Docker Server Setup cover image
Edit
Page

Docker Server Setup

Start Database Servers w/ single commands

updated over 1 year ago

Docker Server Setup

Who’s this guide for?

  • Have you ever wanted to test an app with a ‘throw-away’ database?
  • Inherited a suspicious codebase? Prefer not sharing access to your existing database?
  • Work with security sensitive clients? Don’t risk cross-contamination! Use containers & control data persistance!
  • Can’t upgrade your dev environment to the latest database version because your legacy apps depend on a 12 year old version of mysql?

Never let those reasons get in your way again!

This article features 1-line commands to start some of the most popular databases, including:

Note: The commands work in production. However they are mainly designed to accelerate your development workflow.

Advanced Docker Users: If you are familiar with docker-compose you may want to convert the shell commands below for use in your docker-compose.yml files.

credit: markus-spiske-193031-cropped-2.png

Postgres Server

Start a container, naming it pg-server
# Store db files on a local path, outside the container
mkdir -p $HOME/.postgres-data

docker run \
  --name pg-server \
  -v $HOME/.postgres-data:/var/lib/postgresql/data \
  -p 127.0.0.1:5432:5432 \
  --restart on-failure:5 \
  --detach \
  --shm-size=256mb \
  postgres:12-alpine \
  postgres -c 'listen_addresses=*' \
    -c 'password_encryption=scram-sha-256' \
    -c 'shared_memory_type=sysv' \
    -c 'shared_buffers=256MB' \
    -c 'max_connections=200'

Adjust the command line options as needed. (The postgres daemon arguments start following the docker image name postgres:12-alpine. See postgres -c 'listen_addresses=*'...)

Access the psql prompt as postgres user
docker exec --user postgres -it pg-server psql
Access the container’s shell as root
docker exec -it pg-server bash

Note: The above command uses the official Alpine Linux base images. It is not your typical debian environment.

To use the debian/ubuntu base image, change postgres:12-alpine to postgres:12.

MongoDB Server

mkdir -p $HOME/.mongodb/data

docker run -d \
  --name mongodb \
  --restart on-failure:5 \
  -p 127.0.0.1:27017:27017 \
  -v $HOME/.mongodb:/data \
  mongo:4 bash -c 'mongod --bind_ip 0.0.0.0 --storageEngine=wiredTiger'

Now that your server is setup, verify your data is at $HOME/.mongodb with:

ls -lach $HOME/.mongodb

Let’s connect to the server with mongo CLI tool. (If you don’t have it installed see below.)

#> Using default arguments:
mongo

And you should see something like this:

Preview of mongo shell output

Setup mongo CLI tools

Using brew & OSX

brew tap mongodb/brew
brew install mongodb-community-shell

Mysql Server

WARNING: CHANGE THE PASSWORD IN MYSQL_ROOT_PASSWORD BELOW.

mkdir -p $HOME/.mysql

docker run -d \
  -v $HOME/.mysql:/var/lib/mysql \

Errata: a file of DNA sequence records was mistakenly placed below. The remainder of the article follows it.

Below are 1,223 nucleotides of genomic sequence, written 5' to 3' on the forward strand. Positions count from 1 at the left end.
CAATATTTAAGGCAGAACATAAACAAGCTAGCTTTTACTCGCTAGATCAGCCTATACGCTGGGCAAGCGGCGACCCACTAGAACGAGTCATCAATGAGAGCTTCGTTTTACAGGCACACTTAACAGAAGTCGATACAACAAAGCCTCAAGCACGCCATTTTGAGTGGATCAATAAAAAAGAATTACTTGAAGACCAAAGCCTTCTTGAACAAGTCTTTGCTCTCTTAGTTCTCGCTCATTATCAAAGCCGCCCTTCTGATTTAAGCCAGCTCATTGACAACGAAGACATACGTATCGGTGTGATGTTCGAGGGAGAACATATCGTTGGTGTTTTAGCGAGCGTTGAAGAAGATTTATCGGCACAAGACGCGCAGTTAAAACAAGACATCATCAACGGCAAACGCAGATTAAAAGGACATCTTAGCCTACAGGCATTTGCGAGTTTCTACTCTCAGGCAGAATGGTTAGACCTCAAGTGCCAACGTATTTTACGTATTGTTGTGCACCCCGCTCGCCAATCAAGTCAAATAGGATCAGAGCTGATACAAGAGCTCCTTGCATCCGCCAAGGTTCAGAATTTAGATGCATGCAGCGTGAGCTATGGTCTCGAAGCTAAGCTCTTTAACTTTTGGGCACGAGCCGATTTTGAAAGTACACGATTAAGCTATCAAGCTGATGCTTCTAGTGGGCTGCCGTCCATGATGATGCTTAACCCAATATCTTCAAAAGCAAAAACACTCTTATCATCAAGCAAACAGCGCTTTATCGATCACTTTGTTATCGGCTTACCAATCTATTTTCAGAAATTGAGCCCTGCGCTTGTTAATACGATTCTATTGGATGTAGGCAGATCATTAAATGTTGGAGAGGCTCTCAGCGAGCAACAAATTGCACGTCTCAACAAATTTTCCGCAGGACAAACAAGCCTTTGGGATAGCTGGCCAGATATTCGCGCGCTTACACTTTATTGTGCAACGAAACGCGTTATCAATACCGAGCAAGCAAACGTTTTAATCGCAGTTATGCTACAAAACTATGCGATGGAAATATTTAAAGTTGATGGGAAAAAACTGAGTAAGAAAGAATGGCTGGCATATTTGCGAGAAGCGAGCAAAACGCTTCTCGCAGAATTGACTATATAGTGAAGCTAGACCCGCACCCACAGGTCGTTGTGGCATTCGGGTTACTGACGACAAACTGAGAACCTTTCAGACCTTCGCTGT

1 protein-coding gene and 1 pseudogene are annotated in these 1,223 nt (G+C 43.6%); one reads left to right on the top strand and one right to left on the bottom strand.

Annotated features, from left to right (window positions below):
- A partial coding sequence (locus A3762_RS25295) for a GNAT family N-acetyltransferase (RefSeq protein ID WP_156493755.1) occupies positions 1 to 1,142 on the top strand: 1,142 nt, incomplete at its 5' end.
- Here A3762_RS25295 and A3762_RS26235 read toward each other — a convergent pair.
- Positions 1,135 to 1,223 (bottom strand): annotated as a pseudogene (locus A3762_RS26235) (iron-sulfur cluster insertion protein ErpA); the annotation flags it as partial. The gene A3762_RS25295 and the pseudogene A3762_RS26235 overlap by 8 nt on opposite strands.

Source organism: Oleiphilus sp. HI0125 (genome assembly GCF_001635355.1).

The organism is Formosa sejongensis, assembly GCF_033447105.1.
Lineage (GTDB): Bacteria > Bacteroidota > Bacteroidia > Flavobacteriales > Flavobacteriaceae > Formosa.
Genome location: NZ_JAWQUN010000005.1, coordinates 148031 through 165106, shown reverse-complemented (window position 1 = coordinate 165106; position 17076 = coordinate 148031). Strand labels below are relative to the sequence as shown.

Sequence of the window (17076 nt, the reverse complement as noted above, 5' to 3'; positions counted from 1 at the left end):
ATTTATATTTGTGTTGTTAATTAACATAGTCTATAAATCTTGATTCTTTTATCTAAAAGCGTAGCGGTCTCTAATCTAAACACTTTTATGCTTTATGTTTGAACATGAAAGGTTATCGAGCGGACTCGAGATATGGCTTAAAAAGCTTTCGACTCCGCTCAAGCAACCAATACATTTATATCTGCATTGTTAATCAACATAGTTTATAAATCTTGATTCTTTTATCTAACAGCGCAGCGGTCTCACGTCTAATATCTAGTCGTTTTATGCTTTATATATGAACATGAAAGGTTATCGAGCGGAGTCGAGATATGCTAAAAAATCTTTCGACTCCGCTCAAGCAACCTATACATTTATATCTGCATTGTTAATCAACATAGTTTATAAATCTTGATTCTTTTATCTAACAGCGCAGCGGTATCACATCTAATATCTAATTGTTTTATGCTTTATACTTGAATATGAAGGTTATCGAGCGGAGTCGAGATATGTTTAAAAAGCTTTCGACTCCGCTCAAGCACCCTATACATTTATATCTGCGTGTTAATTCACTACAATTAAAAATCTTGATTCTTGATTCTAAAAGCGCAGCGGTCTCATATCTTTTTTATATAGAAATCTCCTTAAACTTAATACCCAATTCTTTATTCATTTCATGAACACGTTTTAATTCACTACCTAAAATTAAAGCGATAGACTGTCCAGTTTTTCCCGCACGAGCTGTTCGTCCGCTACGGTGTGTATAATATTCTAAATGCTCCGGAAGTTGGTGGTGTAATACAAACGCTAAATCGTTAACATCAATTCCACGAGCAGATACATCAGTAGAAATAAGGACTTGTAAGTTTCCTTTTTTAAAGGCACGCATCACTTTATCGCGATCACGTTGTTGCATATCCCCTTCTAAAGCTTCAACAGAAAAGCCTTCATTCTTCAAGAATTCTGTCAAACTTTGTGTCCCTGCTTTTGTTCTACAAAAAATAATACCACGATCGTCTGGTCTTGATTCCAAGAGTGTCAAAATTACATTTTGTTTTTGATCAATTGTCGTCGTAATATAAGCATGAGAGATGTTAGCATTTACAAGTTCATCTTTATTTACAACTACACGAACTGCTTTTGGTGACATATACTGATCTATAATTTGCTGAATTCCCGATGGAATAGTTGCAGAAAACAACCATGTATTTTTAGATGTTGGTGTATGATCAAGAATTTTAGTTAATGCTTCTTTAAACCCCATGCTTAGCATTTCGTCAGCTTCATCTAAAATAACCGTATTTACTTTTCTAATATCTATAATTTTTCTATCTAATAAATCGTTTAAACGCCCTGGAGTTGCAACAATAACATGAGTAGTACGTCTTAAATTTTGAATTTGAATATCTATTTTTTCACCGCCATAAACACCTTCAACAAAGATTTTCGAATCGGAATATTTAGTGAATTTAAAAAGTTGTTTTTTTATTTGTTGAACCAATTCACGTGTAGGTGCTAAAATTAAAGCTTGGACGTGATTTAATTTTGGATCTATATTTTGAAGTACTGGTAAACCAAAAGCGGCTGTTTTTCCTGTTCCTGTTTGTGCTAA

-p 127.0.0.1:3306:3306 \
  --name mysql-$USER \
  -e MYSQL_DATABASE=$USER \
  -e MYSQL_ROOT_HOST='172.*.*.*' \
  -e MYSQL_ROOT_PASSWORD='[email protected]' \
  mysql/mysql-server:8

ElasticSearch Server

mkdir -p $HOME/.elastic

docker run -d \
  --name elastic \
  -p 127.0.0.1:9200:9200 \
  -p 127.0.0.1:9300:9300 \
  -v $HOME/.elastic:/data \
  elasticsearch bash -c 'elasticsearch --cluster.name elastic_cluster --node.name elastic01 --path.data /data/elastic-data --path.logs /data/elastic-logs '

Security Notes

NOTE: the -p 127.0.0.1:27017:27017-style port option prevents access to your instance except from the docker server’s localhost network. To ‘publish’ the exposed ports, remove the local IP address prefix to allow external access: -p 27017:27017. Make sure you have taken necessary security precautions.

Recommended: Always use a port scanning tool (like nmap/masscan) to verify your network configuration (from separate system on another network.)

Now that you have the commands to start your database servers, the next step is to package up your application as a docker image. Part 2 continued below:

Packaging a NodeJS Web App

  1. Add a blank file named Dockerfile in your project root.
  2. (Optional, Recommended) Add a .dockerignore using .gitignore rules to exclude large non-essential paths. By default all project files are included.

Create a Dockerfile in your apps root

# Example for NodeJS
FROM node:12
EXPOSE [3000]
COPY . /app/
WORKDIR /app
RUN apt-get update && apt-get dist-upgrade -yqq
RUN ["npm", "install"]

# Overridable Command
CMD ["npm", "start"]

It’s easier to show how to start using the Dockerfile and demonstrate the results via console (see commands below).

In terminal, cd to your project folder and run the following build command everytime you deploy changes - or want to change/upgrade OS or Env config)

docker build -t app-name-here .

Key Docker Commands Reference

Build Docker Image

docker build -t app-name-here .
docker run -d --name webapp01 -p 3000:3000 --link mongo:mongo --link elastic:elastic app-name-here

Run Interactively (non-daemon, in terminal)

docker run -it --name webapp01 -p 3000:3000 --link mongo:mongo --link elastic:elastic app-name-here bash

Delete Container Instance or Image

Important: Any data not stored on a mounted volume path will be lost!!

# Delete Image
docker rmi -f app-name-here
docker rm -f webapp01
# now re-run your `docker run...` from ^^^
# So for example, let's kill your db instances above, run: ( start with something like `docker stop {mongo,elastic}` )
docker rm -f mongo elastic

Unless otherwise noted, copyright ©2014-2021 Dan Levy.